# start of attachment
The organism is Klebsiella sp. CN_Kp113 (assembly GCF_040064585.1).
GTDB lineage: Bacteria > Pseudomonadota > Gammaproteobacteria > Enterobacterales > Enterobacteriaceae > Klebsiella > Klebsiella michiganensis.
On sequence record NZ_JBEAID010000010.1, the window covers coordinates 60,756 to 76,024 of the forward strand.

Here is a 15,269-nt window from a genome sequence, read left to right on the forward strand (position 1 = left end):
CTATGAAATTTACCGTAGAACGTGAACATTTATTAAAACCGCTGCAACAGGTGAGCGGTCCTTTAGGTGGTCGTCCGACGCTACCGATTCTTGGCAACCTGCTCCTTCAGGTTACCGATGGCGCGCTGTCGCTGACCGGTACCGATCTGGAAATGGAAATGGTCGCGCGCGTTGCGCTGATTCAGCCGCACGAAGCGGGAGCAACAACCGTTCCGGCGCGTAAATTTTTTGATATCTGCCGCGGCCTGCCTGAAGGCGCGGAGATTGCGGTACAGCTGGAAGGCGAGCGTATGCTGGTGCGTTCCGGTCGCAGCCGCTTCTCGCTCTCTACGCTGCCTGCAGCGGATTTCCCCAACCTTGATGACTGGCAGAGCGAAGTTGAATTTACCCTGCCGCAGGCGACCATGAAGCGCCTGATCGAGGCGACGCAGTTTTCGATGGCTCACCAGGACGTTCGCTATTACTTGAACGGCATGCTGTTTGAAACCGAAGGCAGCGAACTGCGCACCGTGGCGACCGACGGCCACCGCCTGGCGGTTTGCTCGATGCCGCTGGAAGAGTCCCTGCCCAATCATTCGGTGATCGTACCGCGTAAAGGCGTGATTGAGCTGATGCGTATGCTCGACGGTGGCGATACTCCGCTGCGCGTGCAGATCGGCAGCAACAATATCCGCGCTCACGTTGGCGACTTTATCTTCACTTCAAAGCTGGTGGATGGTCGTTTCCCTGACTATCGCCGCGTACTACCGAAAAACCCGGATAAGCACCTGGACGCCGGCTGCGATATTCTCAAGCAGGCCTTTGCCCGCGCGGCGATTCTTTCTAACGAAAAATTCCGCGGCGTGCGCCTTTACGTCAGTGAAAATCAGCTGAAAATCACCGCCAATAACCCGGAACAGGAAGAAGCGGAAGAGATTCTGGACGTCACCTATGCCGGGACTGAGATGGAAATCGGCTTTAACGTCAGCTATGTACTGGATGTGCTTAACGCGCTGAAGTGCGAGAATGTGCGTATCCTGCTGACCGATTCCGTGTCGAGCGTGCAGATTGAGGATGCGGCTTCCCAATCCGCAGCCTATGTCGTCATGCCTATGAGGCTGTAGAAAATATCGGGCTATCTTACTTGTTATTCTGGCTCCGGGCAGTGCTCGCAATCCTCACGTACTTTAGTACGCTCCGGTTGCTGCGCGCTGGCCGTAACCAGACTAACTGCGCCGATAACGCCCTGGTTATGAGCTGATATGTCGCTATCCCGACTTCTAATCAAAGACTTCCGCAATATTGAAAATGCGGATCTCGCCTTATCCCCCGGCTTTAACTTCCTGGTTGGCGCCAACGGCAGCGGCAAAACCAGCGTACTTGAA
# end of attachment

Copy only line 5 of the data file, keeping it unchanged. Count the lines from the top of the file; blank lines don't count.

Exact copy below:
CTATGAAATTTACCGTAGAACGTGAACATTTATTAAAACCGCTGCAACAGGTGAGCGGTCCTTTAGGTGGTCGTCCGACGCTACCGATTCTTGGCAACCTGCTCCTTCAGGTTACCGATGGCGCGCTGTCGCTGACCGGTACCGATCTGGAAATGGAAATGGTCGCGCGCGTTGCGCTGATTCAGCCGCACGAAGCGGGAGCAACAACCGTTCCGGCGCGTAAATTTTTTGATATCTGCCGCGGCCTGCCTGAAGGCGCGGAGATTGCGGTACAGCTGGAAGGCGAGCGTATGCTGGTGCGTTCCGGTCGCAGCCGCTTCTCGCTCTCTACGCTGCCTGCAGCGGATTTCCCCAACCTTGATGACTGGCAGAGCGAAGTTGAATTTACCCTGCCGCAGGCGACCATGAAGCGCCTGATCGAGGCGACGCAGTTTTCGATGGCTCACCAGGACGTTCGCTATTACTTGAACGGCATGCTGTTTGAAACCGAAGGCAGCGAACTGCGCACCGTGGCGACCGACGGCCACCGCCTGGCGGTTTGCTCGATGCCGCTGGAAGAGTCCCTGCCCAATCATTCGGTGATCGTACCGCGTAAAGGCGTGATTGAGCTGATGCGTATGCTCGACGGTGGCGATACTCCGCTGCGCGTGCAGATCGGCAGCAACAATATCCGCGCTCACGTTGGCGACTTTATCTTCACTTCAAAGCTGGTGGATGGTCGTTTCCCTGACTATCGCCGCGTACTACCGAAAAACCCGGATAAGCACCTGGACGCCGGCTGCGATATTCTCAAGCAGGCCTTTGCCCGCGCGGCGATTCTTTCTAACGAAAAATTCCGCGGCGTGCGCCTTTACGTCAGTGAAAATCAGCTGAAAATCACCGCCAATAACCCGGAACAGGAAGAAGCGGAAGAGATTCTGGACGTCACCTATGCCGGGACTGAGATGGAAATCGGCTTTAACGTCAGCTATGTACTGGATGTGCTTAACGCGCTGAAGTGCGAGAATGTGCGTATCCTGCTGACCGATTCCGTGTCGAGCGTGCAGATTGAGGATGCGGCTTCCCAATCCGCAGCCTATGTCGTCATGCCTATGAGGCTGTAGAAAATATCGGGCTATCTTACTTGTTATTCTGGCTCCGGGCAGTGCTCGCAATCCTCACGTACTTTAGTACGCTCCGGTTGCTGCGCGCTGGCCGTAACCAGACTAACTGCGCCGATAACGCCCTGGTTATGAGCTGATATGTCGCTATCCCGACTTCTAATCAAAGACTTCCGCAATATTGAAAATGCGGATCTCGCCTTATCCCCCGGCTTTAACTTCCTGGTTGGCGCCAACGGCAGCGGCAAAACCAGCGTACTTGAA